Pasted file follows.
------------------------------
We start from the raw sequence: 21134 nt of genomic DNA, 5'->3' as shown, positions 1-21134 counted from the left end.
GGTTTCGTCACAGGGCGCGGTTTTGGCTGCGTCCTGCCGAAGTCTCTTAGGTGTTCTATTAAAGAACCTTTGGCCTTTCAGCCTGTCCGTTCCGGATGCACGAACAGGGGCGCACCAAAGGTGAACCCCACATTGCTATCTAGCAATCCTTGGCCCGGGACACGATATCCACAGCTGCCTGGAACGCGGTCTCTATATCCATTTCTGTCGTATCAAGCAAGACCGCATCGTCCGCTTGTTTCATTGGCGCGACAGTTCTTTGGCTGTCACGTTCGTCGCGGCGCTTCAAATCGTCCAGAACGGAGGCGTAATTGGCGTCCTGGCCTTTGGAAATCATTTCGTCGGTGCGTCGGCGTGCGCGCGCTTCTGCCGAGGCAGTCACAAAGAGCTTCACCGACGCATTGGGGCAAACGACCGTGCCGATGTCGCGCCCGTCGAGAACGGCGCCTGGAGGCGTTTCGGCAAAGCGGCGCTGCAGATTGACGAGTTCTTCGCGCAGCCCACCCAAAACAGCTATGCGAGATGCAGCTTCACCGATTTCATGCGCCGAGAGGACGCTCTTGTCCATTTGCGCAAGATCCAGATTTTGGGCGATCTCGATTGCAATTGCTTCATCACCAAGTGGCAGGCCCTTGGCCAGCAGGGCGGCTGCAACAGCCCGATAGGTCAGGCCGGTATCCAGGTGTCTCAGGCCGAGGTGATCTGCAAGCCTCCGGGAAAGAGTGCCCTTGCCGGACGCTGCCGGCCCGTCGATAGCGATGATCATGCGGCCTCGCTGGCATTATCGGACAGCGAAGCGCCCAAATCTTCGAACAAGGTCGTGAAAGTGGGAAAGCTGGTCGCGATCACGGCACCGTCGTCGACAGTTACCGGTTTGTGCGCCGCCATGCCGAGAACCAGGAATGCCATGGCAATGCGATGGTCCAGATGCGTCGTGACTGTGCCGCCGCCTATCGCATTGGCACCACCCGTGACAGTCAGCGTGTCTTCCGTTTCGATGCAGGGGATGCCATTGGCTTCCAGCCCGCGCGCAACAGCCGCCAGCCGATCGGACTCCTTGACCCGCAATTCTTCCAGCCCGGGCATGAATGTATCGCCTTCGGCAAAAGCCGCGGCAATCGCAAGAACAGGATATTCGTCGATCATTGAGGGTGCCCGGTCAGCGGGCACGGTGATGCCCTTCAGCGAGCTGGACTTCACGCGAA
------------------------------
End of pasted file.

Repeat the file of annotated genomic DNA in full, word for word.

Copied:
We start from the raw sequence: 21134 nt of genomic DNA, 5'->3' as shown, positions 1-21134 counted from the left end.
GGTTTCGTCACAGGGCGCGGTTTTGGCTGCGTCCTGCCGAAGTCTCTTAGGTGTTCTATTAAAGAACCTTTGGCCTTTCAGCCTGTCCGTTCCGGATGCACGAACAGGGGCGCACCAAAGGTGAACCCCACATTGCTATCTAGCAATCCTTGGCCCGGGACACGATATCCACAGCTGCCTGGAACGCGGTCTCTATATCCATTTCTGTCGTATCAAGCAAGACCGCATCGTCCGCTTGTTTCATTGGCGCGACAGTTCTTTGGCTGTCACGTTCGTCGCGGCGCTTCAAATCGTCCAGAACGGAGGCGTAATTGGCGTCCTGGCCTTTGGAAATCATTTCGTCGGTGCGTCGGCGTGCGCGCGCTTCTGCCGAGGCAGTCACAAAGAGCTTCACCGACGCATTGGGGCAAACGACCGTGCCGATGTCGCGCCCGTCGAGAACGGCGCCTGGAGGCGTTTCGGCAAAGCGGCGCTGCAGATTGACGAGTTCTTCGCGCAGCCCACCCAAAACAGCTATGCGAGATGCAGCTTCACCGATTTCATGCGCCGAGAGGACGCTCTTGTCCATTTGCGCAAGATCCAGATTTTGGGCGATCTCGATTGCAATTGCTTCATCACCAAGTGGCAGGCCCTTGGCCAGCAGGGCGGCTGCAACAGCCCGATAGGTCAGGCCGGTATCCAGGTGTCTCAGGCCGAGGTGATCTGCAAGCCTCCGGGAAAGAGTGCCCTTGCCGGACGCTGCCGGCCCGTCGATAGCGATGATCATGCGGCCTCGCTGGCATTATCGGACAGCGAAGCGCCCAAATCTTCGAACAAGGTCGTGAAAGTGGGAAAGCTGGTCGCGATCACGGCACCGTCGTCGACAGTTACCGGTTTGTGCGCCGCCATGCCGAGAACCAGGAATGCCATGGCAATGCGATGGTCCAGATGCGTCGTGACTGTGCCGCCGCCTATCGCATTGGCACCACCCGTGACAGTCAGCGTGTCTTCCGTTTCGATGCAGGGGATGCCATTGGCTTCCAGCCCGCGCGCAACAGCCGCCAGCCGATCGGACTCCTTGACCCGCAATTCTTCCAGCCCGGGCATGAATGTATCGCCTTCGGCAAAAGCCGCGGCAATCGCAAGAACAGGATATTCGTCGATCATTGAGGGTGCCCGGTCAGCGGGCACGGTGATGCCCTTCAGCGAGCTGGACTTCACGCGAA